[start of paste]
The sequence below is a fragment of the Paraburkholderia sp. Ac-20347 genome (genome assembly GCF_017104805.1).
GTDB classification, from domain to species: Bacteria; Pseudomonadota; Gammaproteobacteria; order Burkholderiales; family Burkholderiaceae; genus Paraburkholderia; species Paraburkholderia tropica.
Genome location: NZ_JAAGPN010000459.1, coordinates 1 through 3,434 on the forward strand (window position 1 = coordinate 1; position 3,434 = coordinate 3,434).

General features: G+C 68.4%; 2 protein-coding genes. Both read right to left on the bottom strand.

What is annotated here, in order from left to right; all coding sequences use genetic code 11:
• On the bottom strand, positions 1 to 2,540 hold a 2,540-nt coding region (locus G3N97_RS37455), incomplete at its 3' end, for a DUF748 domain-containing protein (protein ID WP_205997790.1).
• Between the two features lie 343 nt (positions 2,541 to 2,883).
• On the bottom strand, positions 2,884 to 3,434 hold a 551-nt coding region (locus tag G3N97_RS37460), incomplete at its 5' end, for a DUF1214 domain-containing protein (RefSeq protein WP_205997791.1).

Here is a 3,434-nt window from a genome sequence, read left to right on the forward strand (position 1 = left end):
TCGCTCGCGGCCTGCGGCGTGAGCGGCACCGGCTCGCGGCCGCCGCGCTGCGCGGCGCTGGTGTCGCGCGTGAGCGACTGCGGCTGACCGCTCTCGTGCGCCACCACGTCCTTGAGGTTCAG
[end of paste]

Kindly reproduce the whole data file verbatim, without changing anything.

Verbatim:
The sequence below is a fragment of the Paraburkholderia sp. Ac-20347 genome (genome assembly GCF_017104805.1).
GTDB classification, from domain to species: Bacteria; Pseudomonadota; Gammaproteobacteria; order Burkholderiales; family Burkholderiaceae; genus Paraburkholderia; species Paraburkholderia tropica.
Genome location: NZ_JAAGPN010000459.1, coordinates 1 through 3,434 on the forward strand (window position 1 = coordinate 1; position 3,434 = coordinate 3,434).

General features: G+C 68.4%; 2 protein-coding genes. Both read right to left on the bottom strand.

What is annotated here, in order from left to right; all coding sequences use genetic code 11:
• On the bottom strand, positions 1 to 2,540 hold a 2,540-nt coding region (locus G3N97_RS37455), incomplete at its 3' end, for a DUF748 domain-containing protein (protein ID WP_205997790.1).
• Between the two features lie 343 nt (positions 2,541 to 2,883).
• On the bottom strand, positions 2,884 to 3,434 hold a 551-nt coding region (locus tag G3N97_RS37460), incomplete at its 5' end, for a DUF1214 domain-containing protein (RefSeq protein WP_205997791.1).

Here is a 3,434-nt window from a genome sequence, read left to right on the forward strand (position 1 = left end):
TCGCTCGCGGCCTGCGGCGTGAGCGGCACCGGCTCGCGGCCGCCGCGCTGCGCGGCGCTGGTGTCGCGCGTGAGCGACTGCGGCTGACCGCTCTCGTGCGCCACCACGTCCTTGAGGTTCAG